A university spokeswoman, Joni Worthington, said by email that the request for more operating funds is “actually quite modest.” The university is funding $38 million of its strategic changes with its own cost-cutting measures.
The board’s request seeks to restore $50 million in cuts, including $27 million from a tuition increase for out-of-state students mandated by the legislature.
The university listed its repair and renovation request at $163 million, but Pope pointed out that the entire state government renovation fund this year was $150 million.
‘Budget’ vs. ‘needs’
Of the repair request, Worthington said the university did not expect that all projects could be funded at one time and that the university would only anticipate its typical share of whatever construction money is available.
Pope wrote that UNC President Tom Ross had told him it was the university’s statutory duty to provide the governor and legislature with its “needs.” Pope responded that the statute “requires the Board of Governors to submit a ‘budget’ not ‘needs.’ ”
Ross could not be reached for comment Tuesday.
In an interview Tuesday, Pope said he sent a similar memo last year to the state lottery commission and held conversations this year with other agencies. The UNC memo was the only one he sent this year, he said, “because of the large dollar amounts involved and the impact that has on the overall budget.”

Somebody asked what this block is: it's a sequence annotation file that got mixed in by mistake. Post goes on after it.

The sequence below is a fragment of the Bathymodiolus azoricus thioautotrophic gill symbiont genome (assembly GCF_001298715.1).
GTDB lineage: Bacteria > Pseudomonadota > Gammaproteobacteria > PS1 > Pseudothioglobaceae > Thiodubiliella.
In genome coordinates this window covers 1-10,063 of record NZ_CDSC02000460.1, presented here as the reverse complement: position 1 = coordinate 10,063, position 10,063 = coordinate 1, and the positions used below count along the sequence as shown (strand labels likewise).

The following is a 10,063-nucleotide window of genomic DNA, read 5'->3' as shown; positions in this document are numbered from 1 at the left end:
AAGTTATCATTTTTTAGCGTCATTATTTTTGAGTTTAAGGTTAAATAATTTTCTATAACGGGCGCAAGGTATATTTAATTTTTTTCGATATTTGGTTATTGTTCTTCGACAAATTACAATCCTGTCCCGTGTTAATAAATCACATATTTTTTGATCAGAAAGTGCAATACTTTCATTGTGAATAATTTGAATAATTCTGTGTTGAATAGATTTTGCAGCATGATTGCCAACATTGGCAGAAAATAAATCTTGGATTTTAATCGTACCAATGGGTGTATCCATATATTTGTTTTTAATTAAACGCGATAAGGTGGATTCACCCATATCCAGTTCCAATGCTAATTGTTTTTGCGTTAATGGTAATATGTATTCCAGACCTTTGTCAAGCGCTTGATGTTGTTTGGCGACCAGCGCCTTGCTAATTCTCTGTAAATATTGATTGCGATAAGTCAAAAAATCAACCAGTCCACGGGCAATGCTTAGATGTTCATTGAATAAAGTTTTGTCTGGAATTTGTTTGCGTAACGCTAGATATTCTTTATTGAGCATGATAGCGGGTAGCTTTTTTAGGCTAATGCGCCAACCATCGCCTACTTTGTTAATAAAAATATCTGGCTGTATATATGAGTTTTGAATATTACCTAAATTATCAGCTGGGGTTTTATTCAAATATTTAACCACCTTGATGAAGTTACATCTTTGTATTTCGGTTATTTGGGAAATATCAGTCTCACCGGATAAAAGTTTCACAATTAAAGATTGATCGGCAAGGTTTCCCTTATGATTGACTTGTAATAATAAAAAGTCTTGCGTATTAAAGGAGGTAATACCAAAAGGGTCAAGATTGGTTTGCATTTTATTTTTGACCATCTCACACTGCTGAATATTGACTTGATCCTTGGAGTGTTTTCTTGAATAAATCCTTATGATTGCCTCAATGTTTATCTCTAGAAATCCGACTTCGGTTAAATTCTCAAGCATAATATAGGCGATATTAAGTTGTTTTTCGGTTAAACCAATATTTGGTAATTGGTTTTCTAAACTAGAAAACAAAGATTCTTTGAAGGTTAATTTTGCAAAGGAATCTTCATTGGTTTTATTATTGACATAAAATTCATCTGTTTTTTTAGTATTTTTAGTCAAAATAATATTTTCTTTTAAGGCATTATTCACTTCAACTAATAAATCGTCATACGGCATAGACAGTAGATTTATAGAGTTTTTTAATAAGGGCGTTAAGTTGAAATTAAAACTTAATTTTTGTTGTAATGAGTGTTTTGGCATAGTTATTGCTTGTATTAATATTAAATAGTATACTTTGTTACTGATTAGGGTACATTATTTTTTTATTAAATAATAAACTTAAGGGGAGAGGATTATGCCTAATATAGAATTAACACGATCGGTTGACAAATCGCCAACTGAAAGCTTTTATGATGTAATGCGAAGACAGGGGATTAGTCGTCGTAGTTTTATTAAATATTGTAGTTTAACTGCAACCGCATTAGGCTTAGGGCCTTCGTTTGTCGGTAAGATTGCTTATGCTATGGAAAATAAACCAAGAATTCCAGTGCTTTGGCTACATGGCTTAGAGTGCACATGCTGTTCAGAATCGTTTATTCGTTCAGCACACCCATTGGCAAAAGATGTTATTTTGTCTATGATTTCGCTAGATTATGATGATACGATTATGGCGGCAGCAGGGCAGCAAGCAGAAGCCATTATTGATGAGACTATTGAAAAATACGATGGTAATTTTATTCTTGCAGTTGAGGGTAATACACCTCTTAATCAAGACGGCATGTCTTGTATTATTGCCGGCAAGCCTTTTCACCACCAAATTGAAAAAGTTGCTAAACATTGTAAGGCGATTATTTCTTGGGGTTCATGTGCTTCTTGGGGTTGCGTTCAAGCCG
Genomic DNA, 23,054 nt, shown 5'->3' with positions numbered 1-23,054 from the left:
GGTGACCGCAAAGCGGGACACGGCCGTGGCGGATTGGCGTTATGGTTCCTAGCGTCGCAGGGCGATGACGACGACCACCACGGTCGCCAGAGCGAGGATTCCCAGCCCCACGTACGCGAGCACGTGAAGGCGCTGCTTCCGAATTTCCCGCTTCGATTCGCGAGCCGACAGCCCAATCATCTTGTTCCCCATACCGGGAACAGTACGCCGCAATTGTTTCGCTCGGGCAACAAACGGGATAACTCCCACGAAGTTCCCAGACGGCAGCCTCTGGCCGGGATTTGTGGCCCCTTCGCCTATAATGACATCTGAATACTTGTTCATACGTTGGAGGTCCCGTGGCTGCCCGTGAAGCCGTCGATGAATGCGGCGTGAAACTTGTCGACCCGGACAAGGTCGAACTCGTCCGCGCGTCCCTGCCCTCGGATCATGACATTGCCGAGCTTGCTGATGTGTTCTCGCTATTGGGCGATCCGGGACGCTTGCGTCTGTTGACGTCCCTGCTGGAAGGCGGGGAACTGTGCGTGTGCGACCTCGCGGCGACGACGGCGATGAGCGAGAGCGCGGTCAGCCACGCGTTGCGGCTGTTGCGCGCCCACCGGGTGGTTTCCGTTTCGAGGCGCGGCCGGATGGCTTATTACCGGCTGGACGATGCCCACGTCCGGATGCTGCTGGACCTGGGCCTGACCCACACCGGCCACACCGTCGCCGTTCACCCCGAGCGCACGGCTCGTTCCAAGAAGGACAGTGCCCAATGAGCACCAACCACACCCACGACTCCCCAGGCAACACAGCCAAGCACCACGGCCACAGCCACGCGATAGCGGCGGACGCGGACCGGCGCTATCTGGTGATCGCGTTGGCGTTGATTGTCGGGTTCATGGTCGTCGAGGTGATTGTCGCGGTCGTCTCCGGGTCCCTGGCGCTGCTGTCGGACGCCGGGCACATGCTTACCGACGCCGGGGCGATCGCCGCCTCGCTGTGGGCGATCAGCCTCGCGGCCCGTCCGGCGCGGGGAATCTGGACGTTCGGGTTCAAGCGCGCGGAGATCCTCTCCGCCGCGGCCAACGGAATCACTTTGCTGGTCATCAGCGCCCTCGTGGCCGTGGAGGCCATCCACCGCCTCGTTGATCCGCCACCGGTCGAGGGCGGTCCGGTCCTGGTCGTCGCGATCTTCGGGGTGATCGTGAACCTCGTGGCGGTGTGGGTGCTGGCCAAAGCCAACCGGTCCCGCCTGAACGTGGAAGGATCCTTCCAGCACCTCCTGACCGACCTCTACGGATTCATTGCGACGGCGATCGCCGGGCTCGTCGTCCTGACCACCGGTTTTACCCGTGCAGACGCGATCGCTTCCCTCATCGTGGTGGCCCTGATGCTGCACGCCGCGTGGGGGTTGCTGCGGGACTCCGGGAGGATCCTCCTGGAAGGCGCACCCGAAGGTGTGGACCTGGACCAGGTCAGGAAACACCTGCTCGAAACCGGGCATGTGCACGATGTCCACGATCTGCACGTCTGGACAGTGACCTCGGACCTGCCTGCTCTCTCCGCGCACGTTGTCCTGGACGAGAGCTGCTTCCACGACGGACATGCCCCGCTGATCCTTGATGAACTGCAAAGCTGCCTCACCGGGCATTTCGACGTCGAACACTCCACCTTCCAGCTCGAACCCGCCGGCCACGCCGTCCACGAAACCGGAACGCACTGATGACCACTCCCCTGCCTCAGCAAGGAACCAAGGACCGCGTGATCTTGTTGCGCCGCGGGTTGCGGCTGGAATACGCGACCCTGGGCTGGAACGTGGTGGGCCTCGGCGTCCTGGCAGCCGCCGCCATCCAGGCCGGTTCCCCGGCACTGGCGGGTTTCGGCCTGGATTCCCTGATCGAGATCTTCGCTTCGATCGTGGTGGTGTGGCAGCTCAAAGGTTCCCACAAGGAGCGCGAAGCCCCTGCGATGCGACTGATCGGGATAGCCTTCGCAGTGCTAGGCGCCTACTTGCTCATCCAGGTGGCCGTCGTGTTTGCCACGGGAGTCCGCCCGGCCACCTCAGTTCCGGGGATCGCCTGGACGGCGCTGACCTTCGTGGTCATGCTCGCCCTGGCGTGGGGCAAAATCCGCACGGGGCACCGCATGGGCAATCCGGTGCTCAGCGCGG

Of the UNC budget request, he said, “It was not what I was expecting.”
University leaders have said that they have borne more than their fair share of cuts during the economic downturn.
From 2007-08 to 2012-13, appropriations per student have declined 7 percent while tuition receipts per student have jumped 47 percent, according to the university system’s budget proposal. Controlling for inflation, education spending per degree at UNC has declined by 18 percent, UNC said.
“Further reductions and large tuition increases hamper UNC’s ability to meet instructional needs and threaten academic quality,” the budget request said.
The budget request vote by the Republican-dominated UNC board on Feb. 21 was not unanimous. Some members said it was pointless to ask for a repeal of the legislative tuition increases.
One board member, Marty Kotis, said the university builds its budget not based on its total revenues and spending of more than $8 billion, but only on the state-funded portion. That, he said, “is irresponsible.”
Such comments have rarely been uttered in the UNC board room in the past.
Pope, too, seems to be casting his eye toward the university’s ability to pay its own bills.
He pointed out that the system had a cash balance of nearly $269 million by the end of the 2012 fiscal year and collected $228 million in overhead payments accompanying grants and contracts, mostly from the federal government.
“How much of the overhead receipts are being used for the repairs and renovations for the facilities used to generate the overhead receipts, as opposed to requesting $163 million in General Fund appropriations for repairs and renovations?” Pope asked in his memo.